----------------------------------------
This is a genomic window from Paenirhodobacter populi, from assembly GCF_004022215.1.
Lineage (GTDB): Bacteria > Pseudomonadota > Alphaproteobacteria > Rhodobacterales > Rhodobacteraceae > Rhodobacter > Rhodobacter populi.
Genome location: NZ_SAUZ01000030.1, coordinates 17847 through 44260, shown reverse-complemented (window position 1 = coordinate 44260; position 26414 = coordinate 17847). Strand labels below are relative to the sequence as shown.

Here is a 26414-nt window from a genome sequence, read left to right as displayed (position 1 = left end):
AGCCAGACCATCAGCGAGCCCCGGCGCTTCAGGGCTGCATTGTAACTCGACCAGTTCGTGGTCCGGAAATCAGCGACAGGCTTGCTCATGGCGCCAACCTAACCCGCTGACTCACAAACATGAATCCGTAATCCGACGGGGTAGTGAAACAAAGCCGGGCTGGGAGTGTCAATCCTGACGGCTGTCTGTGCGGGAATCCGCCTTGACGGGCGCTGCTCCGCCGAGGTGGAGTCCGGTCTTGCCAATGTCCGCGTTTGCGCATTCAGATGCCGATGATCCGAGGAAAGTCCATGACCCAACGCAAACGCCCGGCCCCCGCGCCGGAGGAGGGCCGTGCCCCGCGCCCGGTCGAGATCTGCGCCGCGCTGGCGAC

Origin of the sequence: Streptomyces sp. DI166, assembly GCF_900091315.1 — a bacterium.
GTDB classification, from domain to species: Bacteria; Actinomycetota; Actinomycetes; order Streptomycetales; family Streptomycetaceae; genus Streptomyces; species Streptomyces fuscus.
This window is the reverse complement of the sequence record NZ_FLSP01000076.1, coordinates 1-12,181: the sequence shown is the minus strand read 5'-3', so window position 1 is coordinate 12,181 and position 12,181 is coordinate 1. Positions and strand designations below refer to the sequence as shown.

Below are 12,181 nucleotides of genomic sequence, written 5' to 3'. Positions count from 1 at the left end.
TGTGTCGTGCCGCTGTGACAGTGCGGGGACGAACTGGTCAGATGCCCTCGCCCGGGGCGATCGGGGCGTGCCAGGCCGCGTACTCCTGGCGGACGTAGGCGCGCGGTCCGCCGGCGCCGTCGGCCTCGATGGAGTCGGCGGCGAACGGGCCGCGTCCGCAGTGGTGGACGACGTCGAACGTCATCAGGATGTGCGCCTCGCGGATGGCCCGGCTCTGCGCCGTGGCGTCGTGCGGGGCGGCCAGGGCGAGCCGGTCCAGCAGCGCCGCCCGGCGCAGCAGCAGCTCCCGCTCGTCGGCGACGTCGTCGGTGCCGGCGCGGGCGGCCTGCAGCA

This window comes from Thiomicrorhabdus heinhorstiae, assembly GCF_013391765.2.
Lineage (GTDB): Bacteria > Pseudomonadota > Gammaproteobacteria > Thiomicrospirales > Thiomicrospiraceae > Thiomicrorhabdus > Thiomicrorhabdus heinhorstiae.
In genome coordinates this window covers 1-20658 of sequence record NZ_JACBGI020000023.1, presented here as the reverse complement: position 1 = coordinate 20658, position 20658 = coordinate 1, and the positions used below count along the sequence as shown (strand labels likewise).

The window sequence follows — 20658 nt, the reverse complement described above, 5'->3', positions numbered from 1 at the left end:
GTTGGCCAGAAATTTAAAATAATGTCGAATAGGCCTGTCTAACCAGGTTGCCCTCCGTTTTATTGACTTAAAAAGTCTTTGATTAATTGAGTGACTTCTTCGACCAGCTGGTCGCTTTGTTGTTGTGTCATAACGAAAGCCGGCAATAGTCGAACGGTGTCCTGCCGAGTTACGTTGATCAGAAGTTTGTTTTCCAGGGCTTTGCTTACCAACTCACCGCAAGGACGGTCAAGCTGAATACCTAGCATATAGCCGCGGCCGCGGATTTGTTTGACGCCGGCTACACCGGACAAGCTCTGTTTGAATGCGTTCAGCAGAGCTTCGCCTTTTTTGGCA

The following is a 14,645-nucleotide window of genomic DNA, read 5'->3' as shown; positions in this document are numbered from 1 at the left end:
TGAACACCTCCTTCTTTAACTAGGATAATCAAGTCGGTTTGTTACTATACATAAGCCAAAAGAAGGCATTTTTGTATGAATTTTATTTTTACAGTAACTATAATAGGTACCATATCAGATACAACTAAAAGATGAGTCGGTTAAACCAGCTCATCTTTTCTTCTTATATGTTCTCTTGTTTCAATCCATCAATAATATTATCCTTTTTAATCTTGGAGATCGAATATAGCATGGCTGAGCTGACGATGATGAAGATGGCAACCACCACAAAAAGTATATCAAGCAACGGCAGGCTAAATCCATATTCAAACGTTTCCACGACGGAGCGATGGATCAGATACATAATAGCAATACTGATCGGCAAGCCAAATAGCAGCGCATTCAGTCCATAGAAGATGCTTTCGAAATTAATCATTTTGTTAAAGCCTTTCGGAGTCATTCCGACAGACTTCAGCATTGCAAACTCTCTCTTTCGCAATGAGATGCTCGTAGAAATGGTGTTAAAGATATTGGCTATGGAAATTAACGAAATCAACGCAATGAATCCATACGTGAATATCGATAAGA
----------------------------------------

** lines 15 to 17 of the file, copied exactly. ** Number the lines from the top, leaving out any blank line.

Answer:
GTTGGCCAGAAATTTAAAATAATGTCGAATAGGCCTGTCTAACCAGGTTGCCCTCCGTTTTATTGACTTAAAAAGTCTTTGATTAATTGAGTGACTTCTTCGACCAGCTGGTCGCTTTGTTGTTGTGTCATAACGAAAGCCGGCAATAGTCGAACGGTGTCCTGCCGAGTTACGTTGATCAGAAGTTTGTTTTCCAGGGCTTTGCTTACCAACTCACCGCAAGGACGGTCAAGCTGAATACCTAGCATATAGCCGCGGCCGCGGATTTGTTTGACGCCGGCTACACCGGACAAGCTCTGTTTGAATGCGTTCAGCAGAGCTTCGCCTTTTTTGGCA

The following is a 14,645-nucleotide window of genomic DNA, read 5'->3' as shown; positions in this document are numbered from 1 at the left end:
TGAACACCTCCTTCTTTAACTAGGATAATCAAGTCGGTTTGTTACTATACATAAGCCAAAAGAAGGCATTTTTGTATGAATTTTATTTTTACAGTAACTATAATAGGTACCATATCAGATACAACTAAAAGATGAGTCGGTTAAACCAGCTCATCTTTTCTTCTTATATGTTCTCTTGTTTCAATCCATCAATAATATTATCCTTTTTAATCTTGGAGATCGAATATAGCATGGCTGAGCTGACGATGATGAAGATGGCAACCACCACAAAAAGTATATCAAGCAACGGCAGGCTAAATCCATATTCAAACGTTTCCACGACGGAGCGATGGATCAGATACATAATAGCAATACTGATCGGCAAGCCAAATAGCAGCGCATTCAGTCCATAGAAGATGCTTTCGAAATTAATCATTTTGTTAAAGCCTTTCGGAGTCATTCCGACAGACTTCAGCATTGCAAACTCTCTCTTTCGCAATGAGATGCTCGTAGAAATGGTGTTAAAGATATTGGCTATGGAAATTAACGAAATCAACGCAATGAATCCATACGTGAATATCGATAAGA